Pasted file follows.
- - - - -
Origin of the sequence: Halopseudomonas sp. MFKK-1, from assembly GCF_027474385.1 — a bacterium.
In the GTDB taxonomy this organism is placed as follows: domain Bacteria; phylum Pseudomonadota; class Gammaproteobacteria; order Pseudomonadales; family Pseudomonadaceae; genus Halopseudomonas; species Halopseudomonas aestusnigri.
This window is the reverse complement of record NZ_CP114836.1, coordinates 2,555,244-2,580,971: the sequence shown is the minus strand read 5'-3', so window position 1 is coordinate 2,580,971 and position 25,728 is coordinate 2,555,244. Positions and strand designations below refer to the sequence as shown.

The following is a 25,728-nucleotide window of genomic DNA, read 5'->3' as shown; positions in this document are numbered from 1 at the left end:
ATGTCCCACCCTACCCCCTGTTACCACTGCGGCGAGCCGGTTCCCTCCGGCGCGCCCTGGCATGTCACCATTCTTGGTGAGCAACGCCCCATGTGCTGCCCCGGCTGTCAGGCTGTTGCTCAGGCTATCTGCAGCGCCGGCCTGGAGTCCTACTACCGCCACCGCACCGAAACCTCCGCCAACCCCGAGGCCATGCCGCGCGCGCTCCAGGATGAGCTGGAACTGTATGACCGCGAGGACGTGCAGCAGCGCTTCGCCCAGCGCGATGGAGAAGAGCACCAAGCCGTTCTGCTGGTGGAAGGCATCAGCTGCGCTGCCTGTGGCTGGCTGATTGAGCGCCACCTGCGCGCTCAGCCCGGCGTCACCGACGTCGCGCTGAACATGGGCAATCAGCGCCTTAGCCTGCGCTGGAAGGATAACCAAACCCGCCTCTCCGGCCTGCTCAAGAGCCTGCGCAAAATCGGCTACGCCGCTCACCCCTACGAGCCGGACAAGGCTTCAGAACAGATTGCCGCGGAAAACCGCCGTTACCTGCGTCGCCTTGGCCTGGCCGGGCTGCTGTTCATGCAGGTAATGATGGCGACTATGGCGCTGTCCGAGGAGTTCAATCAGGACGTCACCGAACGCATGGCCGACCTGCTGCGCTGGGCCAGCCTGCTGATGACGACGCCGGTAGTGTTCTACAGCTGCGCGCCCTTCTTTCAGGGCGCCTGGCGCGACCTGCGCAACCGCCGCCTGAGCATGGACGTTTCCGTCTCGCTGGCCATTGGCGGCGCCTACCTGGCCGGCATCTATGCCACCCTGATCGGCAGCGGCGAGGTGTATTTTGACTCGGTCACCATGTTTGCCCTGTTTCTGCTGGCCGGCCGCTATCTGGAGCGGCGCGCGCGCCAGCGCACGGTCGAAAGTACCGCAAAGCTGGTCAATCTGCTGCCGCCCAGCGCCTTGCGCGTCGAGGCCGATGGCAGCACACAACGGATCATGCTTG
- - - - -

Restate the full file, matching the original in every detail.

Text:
Origin of the sequence: Halopseudomonas sp. MFKK-1, from assembly GCF_027474385.1 — a bacterium.
In the GTDB taxonomy this organism is placed as follows: domain Bacteria; phylum Pseudomonadota; class Gammaproteobacteria; order Pseudomonadales; family Pseudomonadaceae; genus Halopseudomonas; species Halopseudomonas aestusnigri.
This window is the reverse complement of record NZ_CP114836.1, coordinates 2,555,244-2,580,971: the sequence shown is the minus strand read 5'-3', so window position 1 is coordinate 2,580,971 and position 25,728 is coordinate 2,555,244. Positions and strand designations below refer to the sequence as shown.

The following is a 25,728-nucleotide window of genomic DNA, read 5'->3' as shown; positions in this document are numbered from 1 at the left end:
ATGTCCCACCCTACCCCCTGTTACCACTGCGGCGAGCCGGTTCCCTCCGGCGCGCCCTGGCATGTCACCATTCTTGGTGAGCAACGCCCCATGTGCTGCCCCGGCTGTCAGGCTGTTGCTCAGGCTATCTGCAGCGCCGGCCTGGAGTCCTACTACCGCCACCGCACCGAAACCTCCGCCAACCCCGAGGCCATGCCGCGCGCGCTCCAGGATGAGCTGGAACTGTATGACCGCGAGGACGTGCAGCAGCGCTTCGCCCAGCGCGATGGAGAAGAGCACCAAGCCGTTCTGCTGGTGGAAGGCATCAGCTGCGCTGCCTGTGGCTGGCTGATTGAGCGCCACCTGCGCGCTCAGCCCGGCGTCACCGACGTCGCGCTGAACATGGGCAATCAGCGCCTTAGCCTGCGCTGGAAGGATAACCAAACCCGCCTCTCCGGCCTGCTCAAGAGCCTGCGCAAAATCGGCTACGCCGCTCACCCCTACGAGCCGGACAAGGCTTCAGAACAGATTGCCGCGGAAAACCGCCGTTACCTGCGTCGCCTTGGCCTGGCCGGGCTGCTGTTCATGCAGGTAATGATGGCGACTATGGCGCTGTCCGAGGAGTTCAATCAGGACGTCACCGAACGCATGGCCGACCTGCTGCGCTGGGCCAGCCTGCTGATGACGACGCCGGTAGTGTTCTACAGCTGCGCGCCCTTCTTTCAGGGCGCCTGGCGCGACCTGCGCAACCGCCGCCTGAGCATGGACGTTTCCGTCTCGCTGGCCATTGGCGGCGCCTACCTGGCCGGCATCTATGCCACCCTGATCGGCAGCGGCGAGGTGTATTTTGACTCGGTCACCATGTTTGCCCTGTTTCTGCTGGCCGGCCGCTATCTGGAGCGGCGCGCGCGCCAGCGCACGGTCGAAAGTACCGCAAAGCTGGTCAATCTGCTGCCGCCCAGCGCCTTGCGCGTCGAGGCCGATGGCAGCACACAACGGATCATGCTTG